Start the new year with a new series!
A bunch of new books came in today, including these exciting titles! Both are the final book of their trilogies!
Eden Wing has been living in his brother’s shadow for years. Even though he’s a top student at his academy in Ross City, Antarctica, and a brilliant inventor, most people know him only as Daniel Wing’s little brother.
A decade ago, Daniel was known as Day, the boy from the streets who led a revolution that saved the Republic of America. But Day is no longer the same young man who was once a national hero. These days he’d rather hide out from the world and leave his past behind. All that matters to him now is keeping Eden safe―even if that also means giving up June, the great love of Daniel’s life.
As the two brothers struggle to accept who they’ve each become since their time in the Republic, a new danger creeps into the distance that’s grown between them. Eden soon finds himself drawn so far into Ross City’s dark side, even his legendary brother can’t save him. At least not on his own . . .
With unmatched suspense and her signature cinematic storytelling, #1 New York Times—bestselling author Marie Lu plunges readers back into the unforgettable world of Legend for a truly grand finale.
It is twenty years since the events of La Belle Sauvage: The Book of Dust Volume One unfolded and saw the baby Lyra Belacqua begin her life-changing journey.
It is seven years since readers left Lyra and the love of her young life, Will Parry, on a park bench in Oxford’s Botanic Gardens at the end of the ground-breaking, bestselling His Dark Materials sequence.
Now, in The Secret Commonwealth, we meet Lyra Silvertongue. And she is no longer a child . . .
The second volume of Sir Philip Pullman’s The Book of Dust sees Lyra, now twenty years old, and her daemon Pantalaimon, forced to navigate their relationship in a way they could never have imagined, and drawn into the complex and dangerous factions of a world that they had no idea existed.
Pulled along on his own journey too is Malcolm; once a boy with a boat and a mission to save a baby from the flood, now a man with a strong sense of duty and a desire to do what is right.
Theirs is a world at once familiar and extraordinary, and they must travel far beyond the edges of Oxford, across Europe and into Asia, in search for what is lost – a city haunted by daemons, a secret at the heart of a desert, and the mystery of the elusive Dust.
The unforgettable story of two young women—one living, one dead—dealing with loss, desire, and the fragility of the American dream during WWII.
When Frankie’s mother died and her father left her and her siblings at an orphanage in Chicago, it was supposed to be only temporary—just long enough for him to get back on his feet and be able to provide for them once again. That’s why Frankie’s not prepared for the day that he arrives for his weekend visit with a new woman on his arm and out-of-state train tickets in his pocket.
Now Frankie and her sister, Toni, are abandoned alongside so many other orphans—two young, unwanted women doing everything they can to survive.
And as the embers of the Great Depression are kindled into the fires of World War II, and the shadows of injustice, poverty, and death walk the streets in broad daylight, it will be up to Frankie to find something worth holding on to in the ruins of this shattered America—every minute of every day spent wondering if the life she’s able to carve out will be enough.
The book I read for this month was “The Border” by Steve Schafer. This book’s concept is about a conflict in Mexico with narcos (illegal drug dealers). The narcos raided, massacred, and killed Pato, Arbo, Marcus, and Gladys’ whole family and everyone living in their area. These four teen survivors needed to escape their home country if they didn’t want to face the same fate. The genre of this book is a thriller/action. This page-turning book really grasps the reader’s attention through each page. The author did a great job in developing the characters in the book. Among one of these characters is Pato, the narrator of the book. In the beginning of the story, Pato had a pretty normal lifestyle. He had many friends and close cousins and liked to play soccer. It doesn’t directly say it in the book, but from Pato’s actions and thoughts, readers are able to say that he was just an average teenager living an average teenage life. However, by the end of the book, Pato has gone through so much emotionally, physically, and mentally. These experiences and traumas made him a person with a new story. He had lost people whom he loved and valued, and this may make him not take things for granted in the future. Although Pato and his friends are all fictional characters, there are people in this world that have or have gone through similar struggles. And personally, this made me think of what I would do if I suddenly lost my whole family and friends. This book made me rethink about my decisions and thoughts, and it made me think about how I sometimes take things and people for granted. It also made me more aware of people that really have lost their loved ones. Overall, I would rate this book a 4.5/5. I didn’t give it a full 5 stars because the book had some pretty graphic scenes here and there. Personally, I can’t bear to read those parts because it really disturbs me. However, I think this book was very realistic and it really gave awareness about topics like this because things similar to this (and even worse) actually happened, no matter how violent and disturbing it was. I found this book in the public library and I just got it because it had a clean and attention-grabbing cover. But eventually, after reading the book, I was glad I took it home to read. I would definitely recommend this book to anyone who enjoys thrillers/survival books, or anyone that’s just looking for a good book to read.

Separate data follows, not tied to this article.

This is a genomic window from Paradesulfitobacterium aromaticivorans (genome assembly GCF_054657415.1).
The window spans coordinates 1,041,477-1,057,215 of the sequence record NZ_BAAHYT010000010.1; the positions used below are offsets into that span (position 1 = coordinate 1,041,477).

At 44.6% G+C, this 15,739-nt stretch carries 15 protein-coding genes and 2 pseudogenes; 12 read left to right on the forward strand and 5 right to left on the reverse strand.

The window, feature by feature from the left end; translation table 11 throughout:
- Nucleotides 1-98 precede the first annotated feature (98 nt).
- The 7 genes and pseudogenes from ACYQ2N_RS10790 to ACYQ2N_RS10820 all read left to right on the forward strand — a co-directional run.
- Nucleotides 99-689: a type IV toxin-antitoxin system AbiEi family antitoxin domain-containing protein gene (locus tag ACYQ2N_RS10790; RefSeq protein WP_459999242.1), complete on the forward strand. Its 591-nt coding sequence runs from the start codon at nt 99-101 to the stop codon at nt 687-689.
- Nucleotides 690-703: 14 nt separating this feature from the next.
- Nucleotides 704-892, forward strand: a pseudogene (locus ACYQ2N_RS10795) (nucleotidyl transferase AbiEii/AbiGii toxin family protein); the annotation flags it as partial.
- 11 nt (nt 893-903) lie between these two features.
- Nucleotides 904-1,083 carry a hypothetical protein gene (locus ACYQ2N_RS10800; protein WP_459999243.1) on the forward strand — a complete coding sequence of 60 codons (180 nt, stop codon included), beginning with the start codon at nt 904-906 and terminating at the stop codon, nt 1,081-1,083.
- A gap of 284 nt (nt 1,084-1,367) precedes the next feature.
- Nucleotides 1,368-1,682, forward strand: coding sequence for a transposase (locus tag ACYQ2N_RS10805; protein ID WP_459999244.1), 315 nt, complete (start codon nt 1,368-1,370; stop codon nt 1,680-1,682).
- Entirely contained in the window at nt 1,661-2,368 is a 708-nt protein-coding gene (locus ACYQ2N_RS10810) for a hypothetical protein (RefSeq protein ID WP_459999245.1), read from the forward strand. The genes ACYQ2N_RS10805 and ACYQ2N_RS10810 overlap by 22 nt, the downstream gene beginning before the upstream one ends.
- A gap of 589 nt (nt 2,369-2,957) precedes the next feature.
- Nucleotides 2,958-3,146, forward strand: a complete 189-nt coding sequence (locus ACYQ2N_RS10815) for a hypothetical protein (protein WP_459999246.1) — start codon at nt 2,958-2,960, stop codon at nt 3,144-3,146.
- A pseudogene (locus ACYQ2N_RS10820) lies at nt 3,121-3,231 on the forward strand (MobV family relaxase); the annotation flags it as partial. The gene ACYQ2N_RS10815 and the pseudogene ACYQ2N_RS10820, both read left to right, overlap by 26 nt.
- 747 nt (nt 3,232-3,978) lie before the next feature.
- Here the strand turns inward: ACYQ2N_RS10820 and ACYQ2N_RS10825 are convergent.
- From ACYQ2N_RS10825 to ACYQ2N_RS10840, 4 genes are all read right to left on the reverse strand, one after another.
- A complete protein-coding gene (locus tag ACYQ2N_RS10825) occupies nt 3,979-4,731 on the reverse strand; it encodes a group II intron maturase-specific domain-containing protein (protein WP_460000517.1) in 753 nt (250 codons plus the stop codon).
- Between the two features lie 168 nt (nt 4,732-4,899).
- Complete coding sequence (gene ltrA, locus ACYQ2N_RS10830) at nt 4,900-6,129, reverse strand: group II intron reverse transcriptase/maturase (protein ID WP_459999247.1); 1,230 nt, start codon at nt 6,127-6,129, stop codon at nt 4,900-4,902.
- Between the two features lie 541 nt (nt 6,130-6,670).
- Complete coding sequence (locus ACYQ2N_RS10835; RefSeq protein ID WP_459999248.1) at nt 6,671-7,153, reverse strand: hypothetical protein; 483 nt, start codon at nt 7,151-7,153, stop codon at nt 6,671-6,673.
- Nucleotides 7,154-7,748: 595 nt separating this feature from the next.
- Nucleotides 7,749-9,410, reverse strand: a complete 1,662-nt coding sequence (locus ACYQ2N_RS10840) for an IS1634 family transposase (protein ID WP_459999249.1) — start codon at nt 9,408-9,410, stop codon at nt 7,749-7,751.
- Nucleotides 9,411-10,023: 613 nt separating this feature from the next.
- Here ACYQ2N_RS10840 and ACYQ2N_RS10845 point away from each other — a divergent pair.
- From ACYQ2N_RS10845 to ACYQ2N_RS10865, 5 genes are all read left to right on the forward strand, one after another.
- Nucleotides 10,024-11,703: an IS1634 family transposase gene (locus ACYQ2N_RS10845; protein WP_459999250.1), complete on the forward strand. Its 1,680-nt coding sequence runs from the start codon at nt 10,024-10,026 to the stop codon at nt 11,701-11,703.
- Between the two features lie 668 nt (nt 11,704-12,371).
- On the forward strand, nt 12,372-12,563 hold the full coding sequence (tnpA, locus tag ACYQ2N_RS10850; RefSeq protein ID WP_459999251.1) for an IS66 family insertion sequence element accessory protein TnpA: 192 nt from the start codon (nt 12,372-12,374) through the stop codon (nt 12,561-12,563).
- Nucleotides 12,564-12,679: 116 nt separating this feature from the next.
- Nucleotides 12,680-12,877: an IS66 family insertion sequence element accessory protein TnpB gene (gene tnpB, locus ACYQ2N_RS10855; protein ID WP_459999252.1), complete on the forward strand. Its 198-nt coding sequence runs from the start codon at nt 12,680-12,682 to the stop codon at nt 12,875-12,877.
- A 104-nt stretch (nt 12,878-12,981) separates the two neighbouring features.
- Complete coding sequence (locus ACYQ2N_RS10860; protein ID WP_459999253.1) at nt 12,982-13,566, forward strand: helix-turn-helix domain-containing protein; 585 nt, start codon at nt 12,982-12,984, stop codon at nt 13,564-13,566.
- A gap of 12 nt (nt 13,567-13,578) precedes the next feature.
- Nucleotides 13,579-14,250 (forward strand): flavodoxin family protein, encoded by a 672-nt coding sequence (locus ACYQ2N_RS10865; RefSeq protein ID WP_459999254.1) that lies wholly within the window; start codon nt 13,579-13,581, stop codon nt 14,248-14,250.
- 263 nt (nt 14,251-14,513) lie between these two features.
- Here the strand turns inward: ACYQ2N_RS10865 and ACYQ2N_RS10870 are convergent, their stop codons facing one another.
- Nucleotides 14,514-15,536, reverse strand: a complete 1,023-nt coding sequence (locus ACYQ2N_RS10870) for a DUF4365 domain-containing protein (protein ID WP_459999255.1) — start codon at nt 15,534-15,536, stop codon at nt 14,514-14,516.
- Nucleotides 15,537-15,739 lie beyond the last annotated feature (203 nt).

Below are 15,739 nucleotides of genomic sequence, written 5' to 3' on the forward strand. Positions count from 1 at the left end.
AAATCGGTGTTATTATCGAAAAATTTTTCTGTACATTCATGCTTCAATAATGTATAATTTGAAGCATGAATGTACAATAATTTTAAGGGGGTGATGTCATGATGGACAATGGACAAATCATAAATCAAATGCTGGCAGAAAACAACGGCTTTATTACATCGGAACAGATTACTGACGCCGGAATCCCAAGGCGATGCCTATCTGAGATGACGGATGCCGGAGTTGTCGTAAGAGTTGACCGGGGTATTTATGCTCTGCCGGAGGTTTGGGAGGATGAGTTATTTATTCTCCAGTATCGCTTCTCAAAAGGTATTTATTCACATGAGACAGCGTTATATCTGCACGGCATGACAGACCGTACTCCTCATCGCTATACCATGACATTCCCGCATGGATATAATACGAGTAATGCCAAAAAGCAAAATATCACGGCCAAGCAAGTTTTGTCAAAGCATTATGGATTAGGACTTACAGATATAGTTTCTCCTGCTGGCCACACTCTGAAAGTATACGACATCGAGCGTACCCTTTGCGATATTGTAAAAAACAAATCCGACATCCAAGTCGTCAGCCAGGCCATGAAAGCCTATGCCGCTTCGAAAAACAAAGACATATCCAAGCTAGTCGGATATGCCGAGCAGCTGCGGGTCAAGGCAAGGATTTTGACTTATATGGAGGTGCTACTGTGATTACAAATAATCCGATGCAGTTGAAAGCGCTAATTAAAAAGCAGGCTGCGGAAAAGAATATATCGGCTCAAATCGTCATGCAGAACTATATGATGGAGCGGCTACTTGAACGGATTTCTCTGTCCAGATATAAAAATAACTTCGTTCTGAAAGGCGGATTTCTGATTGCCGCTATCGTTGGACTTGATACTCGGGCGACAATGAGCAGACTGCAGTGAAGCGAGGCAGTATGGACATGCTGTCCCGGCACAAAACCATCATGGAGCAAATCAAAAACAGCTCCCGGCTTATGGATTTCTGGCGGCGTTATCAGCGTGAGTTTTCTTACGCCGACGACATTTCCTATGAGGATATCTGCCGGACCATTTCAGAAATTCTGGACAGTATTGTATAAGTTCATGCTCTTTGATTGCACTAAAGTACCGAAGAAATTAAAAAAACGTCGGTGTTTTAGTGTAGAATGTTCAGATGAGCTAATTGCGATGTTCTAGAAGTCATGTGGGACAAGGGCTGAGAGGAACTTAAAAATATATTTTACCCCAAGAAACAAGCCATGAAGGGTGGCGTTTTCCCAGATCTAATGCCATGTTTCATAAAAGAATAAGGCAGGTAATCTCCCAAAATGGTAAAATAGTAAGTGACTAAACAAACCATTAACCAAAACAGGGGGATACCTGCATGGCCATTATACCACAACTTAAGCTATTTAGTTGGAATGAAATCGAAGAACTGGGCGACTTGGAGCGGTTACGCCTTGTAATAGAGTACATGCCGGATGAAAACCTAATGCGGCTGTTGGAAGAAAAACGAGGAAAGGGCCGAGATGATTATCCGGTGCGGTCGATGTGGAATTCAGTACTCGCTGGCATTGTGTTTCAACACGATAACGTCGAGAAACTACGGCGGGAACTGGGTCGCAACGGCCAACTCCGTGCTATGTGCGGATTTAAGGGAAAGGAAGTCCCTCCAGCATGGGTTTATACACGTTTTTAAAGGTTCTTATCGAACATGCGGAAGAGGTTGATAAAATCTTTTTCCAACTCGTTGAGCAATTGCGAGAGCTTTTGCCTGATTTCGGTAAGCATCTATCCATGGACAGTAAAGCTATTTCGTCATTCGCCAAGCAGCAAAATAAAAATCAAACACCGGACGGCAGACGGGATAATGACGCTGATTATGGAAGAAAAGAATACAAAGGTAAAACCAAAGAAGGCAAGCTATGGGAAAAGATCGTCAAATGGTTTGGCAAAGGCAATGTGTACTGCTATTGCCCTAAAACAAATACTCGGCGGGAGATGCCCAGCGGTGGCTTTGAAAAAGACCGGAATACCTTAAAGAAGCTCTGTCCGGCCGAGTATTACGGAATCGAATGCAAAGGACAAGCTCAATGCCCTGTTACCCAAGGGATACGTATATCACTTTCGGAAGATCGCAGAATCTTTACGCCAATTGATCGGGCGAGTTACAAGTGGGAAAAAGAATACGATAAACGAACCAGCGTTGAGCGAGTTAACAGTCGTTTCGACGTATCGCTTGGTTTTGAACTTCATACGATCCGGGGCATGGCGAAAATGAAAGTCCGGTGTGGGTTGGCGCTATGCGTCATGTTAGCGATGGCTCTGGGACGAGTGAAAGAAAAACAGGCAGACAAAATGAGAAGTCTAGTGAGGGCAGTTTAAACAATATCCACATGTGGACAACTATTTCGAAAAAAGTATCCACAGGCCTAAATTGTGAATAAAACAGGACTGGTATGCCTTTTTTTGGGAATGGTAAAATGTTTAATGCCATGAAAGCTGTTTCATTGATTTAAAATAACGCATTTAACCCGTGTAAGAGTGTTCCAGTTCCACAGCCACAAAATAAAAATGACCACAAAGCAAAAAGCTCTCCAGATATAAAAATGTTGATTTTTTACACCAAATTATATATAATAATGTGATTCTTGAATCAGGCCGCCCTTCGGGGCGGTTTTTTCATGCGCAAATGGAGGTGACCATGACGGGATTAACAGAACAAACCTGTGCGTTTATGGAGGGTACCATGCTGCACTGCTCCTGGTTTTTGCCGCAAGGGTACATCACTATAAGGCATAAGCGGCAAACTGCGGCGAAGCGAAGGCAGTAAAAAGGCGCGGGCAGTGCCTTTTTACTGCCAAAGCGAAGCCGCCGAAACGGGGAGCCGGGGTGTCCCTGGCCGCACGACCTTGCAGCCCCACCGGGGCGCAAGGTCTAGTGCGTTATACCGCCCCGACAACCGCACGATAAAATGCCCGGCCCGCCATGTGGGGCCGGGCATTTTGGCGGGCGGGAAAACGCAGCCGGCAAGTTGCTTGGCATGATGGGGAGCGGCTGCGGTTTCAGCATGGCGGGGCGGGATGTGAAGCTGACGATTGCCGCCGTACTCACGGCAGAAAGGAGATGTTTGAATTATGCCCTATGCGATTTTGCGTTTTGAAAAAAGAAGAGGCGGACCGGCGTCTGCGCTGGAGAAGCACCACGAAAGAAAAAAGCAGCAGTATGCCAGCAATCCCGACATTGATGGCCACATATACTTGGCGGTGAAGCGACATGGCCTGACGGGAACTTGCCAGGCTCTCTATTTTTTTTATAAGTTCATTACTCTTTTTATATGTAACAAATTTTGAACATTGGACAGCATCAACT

Book review by RH.